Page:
Stephen Downes

Knowledge, Learning, Community

The argument here (8 page PDF), as summarized by Alastair Creelman, is essentially that "as the power and sophistication of educational technology has increased so we see new inequalities and biases appearing," and so "institutions need to develop better platform literacy and be more able to demand safeguards from technology providers." As I reads it, Laura Czerniewicz is also clear that where there are not solutions to these inequities and biases, the technology in question should not be used at all. This makes sense in cases where technology causes harm, but if the issue of equity is lack of access to, say, electricity or data, does this mean nobody should use computers until everybody can use computers? None of this is simple, and the complexity is magnified in a world where for so many people these are not ethical issues at all.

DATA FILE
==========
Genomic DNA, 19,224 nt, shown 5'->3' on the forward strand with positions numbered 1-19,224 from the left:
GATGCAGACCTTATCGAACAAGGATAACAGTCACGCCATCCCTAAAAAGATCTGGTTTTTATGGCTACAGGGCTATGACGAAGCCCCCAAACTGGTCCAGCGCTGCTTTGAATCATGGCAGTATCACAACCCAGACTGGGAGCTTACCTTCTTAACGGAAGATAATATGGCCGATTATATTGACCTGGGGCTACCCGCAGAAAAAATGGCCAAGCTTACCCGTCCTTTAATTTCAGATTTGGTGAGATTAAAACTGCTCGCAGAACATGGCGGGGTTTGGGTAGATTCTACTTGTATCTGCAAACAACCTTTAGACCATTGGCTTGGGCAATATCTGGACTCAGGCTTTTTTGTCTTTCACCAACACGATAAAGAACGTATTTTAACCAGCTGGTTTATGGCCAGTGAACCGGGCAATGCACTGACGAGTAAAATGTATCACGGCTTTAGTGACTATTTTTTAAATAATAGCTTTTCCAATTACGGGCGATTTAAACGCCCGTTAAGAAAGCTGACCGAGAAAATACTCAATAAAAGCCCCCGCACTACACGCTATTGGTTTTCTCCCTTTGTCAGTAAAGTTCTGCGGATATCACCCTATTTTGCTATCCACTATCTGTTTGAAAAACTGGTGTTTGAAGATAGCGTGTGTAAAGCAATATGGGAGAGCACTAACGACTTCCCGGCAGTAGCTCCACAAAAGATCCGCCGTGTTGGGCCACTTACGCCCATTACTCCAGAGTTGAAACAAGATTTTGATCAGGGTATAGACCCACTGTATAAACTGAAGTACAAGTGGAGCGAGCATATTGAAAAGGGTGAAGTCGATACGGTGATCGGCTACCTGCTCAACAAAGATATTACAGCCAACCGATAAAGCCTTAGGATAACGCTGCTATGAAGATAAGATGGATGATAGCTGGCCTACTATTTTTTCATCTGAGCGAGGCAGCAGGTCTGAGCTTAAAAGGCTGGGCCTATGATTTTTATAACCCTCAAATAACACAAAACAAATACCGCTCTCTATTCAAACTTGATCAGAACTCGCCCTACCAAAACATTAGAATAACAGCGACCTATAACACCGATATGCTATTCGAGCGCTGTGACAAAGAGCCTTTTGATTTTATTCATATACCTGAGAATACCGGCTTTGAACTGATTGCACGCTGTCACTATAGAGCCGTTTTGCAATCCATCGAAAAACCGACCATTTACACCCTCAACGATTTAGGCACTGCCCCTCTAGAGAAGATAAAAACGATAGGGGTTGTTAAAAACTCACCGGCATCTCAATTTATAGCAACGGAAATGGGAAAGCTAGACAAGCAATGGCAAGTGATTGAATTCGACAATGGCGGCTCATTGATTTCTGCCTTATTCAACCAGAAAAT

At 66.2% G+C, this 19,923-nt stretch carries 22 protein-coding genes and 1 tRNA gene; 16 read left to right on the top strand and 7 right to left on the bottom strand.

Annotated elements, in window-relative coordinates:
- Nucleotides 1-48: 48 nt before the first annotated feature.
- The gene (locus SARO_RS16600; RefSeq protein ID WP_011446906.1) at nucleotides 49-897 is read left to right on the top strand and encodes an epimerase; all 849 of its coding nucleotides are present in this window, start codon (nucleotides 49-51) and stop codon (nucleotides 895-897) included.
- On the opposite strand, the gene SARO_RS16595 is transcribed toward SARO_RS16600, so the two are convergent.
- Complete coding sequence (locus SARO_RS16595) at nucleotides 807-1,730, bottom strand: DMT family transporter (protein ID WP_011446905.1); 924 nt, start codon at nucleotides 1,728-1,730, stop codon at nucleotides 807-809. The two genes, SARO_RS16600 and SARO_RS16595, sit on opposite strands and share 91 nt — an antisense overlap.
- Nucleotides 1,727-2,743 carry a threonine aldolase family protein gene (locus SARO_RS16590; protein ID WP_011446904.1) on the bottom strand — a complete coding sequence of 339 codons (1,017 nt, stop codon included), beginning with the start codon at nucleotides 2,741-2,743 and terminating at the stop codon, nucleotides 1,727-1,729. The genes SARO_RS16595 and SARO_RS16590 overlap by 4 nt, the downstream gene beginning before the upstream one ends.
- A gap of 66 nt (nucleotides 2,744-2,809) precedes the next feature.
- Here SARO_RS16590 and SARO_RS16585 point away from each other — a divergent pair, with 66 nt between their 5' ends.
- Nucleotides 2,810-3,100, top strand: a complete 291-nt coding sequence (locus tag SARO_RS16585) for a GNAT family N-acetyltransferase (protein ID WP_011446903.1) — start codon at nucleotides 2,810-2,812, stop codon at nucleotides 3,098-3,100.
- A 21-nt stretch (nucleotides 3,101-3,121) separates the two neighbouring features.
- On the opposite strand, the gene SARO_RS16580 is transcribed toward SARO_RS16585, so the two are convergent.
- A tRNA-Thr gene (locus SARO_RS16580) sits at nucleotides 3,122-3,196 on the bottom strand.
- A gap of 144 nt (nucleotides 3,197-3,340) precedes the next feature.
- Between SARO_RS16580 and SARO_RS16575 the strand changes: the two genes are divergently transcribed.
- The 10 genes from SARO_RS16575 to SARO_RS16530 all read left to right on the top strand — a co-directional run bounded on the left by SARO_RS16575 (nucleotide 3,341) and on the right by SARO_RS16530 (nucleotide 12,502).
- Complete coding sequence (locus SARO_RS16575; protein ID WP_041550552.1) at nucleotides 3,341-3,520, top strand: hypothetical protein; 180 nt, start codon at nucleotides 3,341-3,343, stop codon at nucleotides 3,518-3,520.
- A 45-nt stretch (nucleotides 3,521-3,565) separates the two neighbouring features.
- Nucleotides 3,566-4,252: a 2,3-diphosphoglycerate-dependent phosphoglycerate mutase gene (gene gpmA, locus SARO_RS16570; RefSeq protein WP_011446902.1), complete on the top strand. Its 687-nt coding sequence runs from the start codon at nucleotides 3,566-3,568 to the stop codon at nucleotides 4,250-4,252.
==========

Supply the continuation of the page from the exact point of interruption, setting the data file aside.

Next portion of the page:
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Stephen Downes Stephen Downes, Casselman, Canada

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Last Updated: Feb 26, 2024 3:35 p.m.

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